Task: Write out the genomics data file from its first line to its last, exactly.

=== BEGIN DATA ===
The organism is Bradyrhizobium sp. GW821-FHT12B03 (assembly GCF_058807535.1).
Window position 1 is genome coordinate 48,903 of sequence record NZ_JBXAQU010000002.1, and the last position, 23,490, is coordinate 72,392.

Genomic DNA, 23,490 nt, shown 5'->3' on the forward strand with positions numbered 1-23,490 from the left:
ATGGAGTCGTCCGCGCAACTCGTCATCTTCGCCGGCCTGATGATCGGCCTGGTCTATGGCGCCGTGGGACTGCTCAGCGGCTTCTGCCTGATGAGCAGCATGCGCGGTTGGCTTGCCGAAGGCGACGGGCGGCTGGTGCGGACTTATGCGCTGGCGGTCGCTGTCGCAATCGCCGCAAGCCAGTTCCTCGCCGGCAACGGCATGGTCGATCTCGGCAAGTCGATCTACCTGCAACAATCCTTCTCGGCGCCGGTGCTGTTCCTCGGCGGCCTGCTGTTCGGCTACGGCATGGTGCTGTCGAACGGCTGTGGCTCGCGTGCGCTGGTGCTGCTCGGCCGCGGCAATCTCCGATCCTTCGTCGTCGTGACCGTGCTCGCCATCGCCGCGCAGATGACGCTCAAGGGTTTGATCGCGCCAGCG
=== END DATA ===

The organism is Bradyrhizobium sp. GW821-FHT12B03 (assembly GCF_058807535.1).
Window position 1 is genome coordinate 48,903 of sequence record NZ_JBXAQU010000002.1, and the last position, 23,490, is coordinate 72,392.

Genomic DNA, 23,490 nt, shown 5'->3' on the forward strand with positions numbered 1-23,490 from the left:
ATGGAGTCGTCCGCGCAACTCGTCATCTTCGCCGGCCTGATGATCGGCCTGGTCTATGGCGCCGTGGGACTGCTCAGCGGCTTCTGCCTGATGAGCAGCATGCGCGGTTGGCTTGCCGAAGGCGACGGGCGGCTGGTGCGGACTTATGCGCTGGCGGTCGCTGTCGCAATCGCCGCAAGCCAGTTCCTCGCCGGCAACGGCATGGTCGATCTCGGCAAGTCGATCTACCTGCAACAATCCTTCTCGGCGCCGGTGCTGTTCCTCGGCGGCCTGCTGTTCGGCTACGGCATGGTGCTGTCGAACGGCTGTGGCTCGCGTGCGCTGGTGCTGCTCGGCCGCGGCAATCTCCGATCCTTCGTCGTCGTGACCGTGCTCGCCATCGCCGCGCAGATGACGCTCAAGGGTTTGATCGCGCCAGCG